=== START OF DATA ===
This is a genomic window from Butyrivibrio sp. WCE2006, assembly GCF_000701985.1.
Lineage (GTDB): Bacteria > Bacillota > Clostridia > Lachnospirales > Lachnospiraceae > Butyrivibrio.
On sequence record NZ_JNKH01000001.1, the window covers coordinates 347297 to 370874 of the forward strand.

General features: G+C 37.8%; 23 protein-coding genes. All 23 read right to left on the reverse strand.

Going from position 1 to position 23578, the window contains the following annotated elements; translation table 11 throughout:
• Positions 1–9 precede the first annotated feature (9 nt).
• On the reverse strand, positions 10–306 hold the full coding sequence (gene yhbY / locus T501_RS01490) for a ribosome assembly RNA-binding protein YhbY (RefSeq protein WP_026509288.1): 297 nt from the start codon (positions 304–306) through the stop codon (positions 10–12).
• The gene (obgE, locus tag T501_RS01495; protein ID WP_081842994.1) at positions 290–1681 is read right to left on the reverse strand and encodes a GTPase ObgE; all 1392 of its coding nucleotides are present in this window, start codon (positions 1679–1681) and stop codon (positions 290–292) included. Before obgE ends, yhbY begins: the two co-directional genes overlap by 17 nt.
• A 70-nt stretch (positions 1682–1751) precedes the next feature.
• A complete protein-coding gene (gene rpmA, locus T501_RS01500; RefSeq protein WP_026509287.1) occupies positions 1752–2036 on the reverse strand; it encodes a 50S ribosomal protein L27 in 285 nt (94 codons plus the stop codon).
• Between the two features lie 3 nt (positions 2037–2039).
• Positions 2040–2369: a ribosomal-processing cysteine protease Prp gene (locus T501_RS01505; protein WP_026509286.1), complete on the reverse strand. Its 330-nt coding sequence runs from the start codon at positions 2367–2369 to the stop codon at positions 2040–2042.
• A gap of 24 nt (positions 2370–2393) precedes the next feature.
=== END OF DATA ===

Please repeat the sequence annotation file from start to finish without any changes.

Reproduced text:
This is a genomic window from Butyrivibrio sp. WCE2006, assembly GCF_000701985.1.
Lineage (GTDB): Bacteria > Bacillota > Clostridia > Lachnospirales > Lachnospiraceae > Butyrivibrio.
On sequence record NZ_JNKH01000001.1, the window covers coordinates 347297 to 370874 of the forward strand.

General features: G+C 37.8%; 23 protein-coding genes. All 23 read right to left on the reverse strand.

Going from position 1 to position 23578, the window contains the following annotated elements; translation table 11 throughout:
• Positions 1–9 precede the first annotated feature (9 nt).
• On the reverse strand, positions 10–306 hold the full coding sequence (gene yhbY / locus T501_RS01490) for a ribosome assembly RNA-binding protein YhbY (RefSeq protein WP_026509288.1): 297 nt from the start codon (positions 304–306) through the stop codon (positions 10–12).
• The gene (obgE, locus tag T501_RS01495; protein ID WP_081842994.1) at positions 290–1681 is read right to left on the reverse strand and encodes a GTPase ObgE; all 1392 of its coding nucleotides are present in this window, start codon (positions 1679–1681) and stop codon (positions 290–292) included. Before obgE ends, yhbY begins: the two co-directional genes overlap by 17 nt.
• A 70-nt stretch (positions 1682–1751) precedes the next feature.
• A complete protein-coding gene (gene rpmA, locus T501_RS01500; RefSeq protein WP_026509287.1) occupies positions 1752–2036 on the reverse strand; it encodes a 50S ribosomal protein L27 in 285 nt (94 codons plus the stop codon).
• Between the two features lie 3 nt (positions 2037–2039).
• Positions 2040–2369: a ribosomal-processing cysteine protease Prp gene (locus T501_RS01505; protein WP_026509286.1), complete on the reverse strand. Its 330-nt coding sequence runs from the start codon at positions 2367–2369 to the stop codon at positions 2040–2042.
• A gap of 24 nt (positions 2370–2393) precedes the next feature.